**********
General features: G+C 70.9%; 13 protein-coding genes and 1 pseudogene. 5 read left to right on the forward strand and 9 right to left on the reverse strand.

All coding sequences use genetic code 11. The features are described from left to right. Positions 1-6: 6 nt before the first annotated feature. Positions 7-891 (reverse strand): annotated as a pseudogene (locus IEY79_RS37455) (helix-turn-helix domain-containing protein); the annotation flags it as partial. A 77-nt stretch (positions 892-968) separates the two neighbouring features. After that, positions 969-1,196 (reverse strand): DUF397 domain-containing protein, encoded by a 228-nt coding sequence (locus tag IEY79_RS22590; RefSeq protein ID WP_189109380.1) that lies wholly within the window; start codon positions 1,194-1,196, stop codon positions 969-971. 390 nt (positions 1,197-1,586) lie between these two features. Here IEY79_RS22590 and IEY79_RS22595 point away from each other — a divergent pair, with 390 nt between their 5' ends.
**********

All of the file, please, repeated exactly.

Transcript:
General features: G+C 70.9%; 13 protein-coding genes and 1 pseudogene. 5 read left to right on the forward strand and 9 right to left on the reverse strand.

All coding sequences use genetic code 11. The features are described from left to right. Positions 1-6: 6 nt before the first annotated feature. Positions 7-891 (reverse strand): annotated as a pseudogene (locus IEY79_RS37455) (helix-turn-helix domain-containing protein); the annotation flags it as partial. A 77-nt stretch (positions 892-968) separates the two neighbouring features. After that, positions 969-1,196 (reverse strand): DUF397 domain-containing protein, encoded by a 228-nt coding sequence (locus tag IEY79_RS22590; RefSeq protein ID WP_189109380.1) that lies wholly within the window; start codon positions 1,194-1,196, stop codon positions 969-971. 390 nt (positions 1,197-1,586) lie between these two features. Here IEY79_RS22590 and IEY79_RS22595 point away from each other — a divergent pair, with 390 nt between their 5' ends.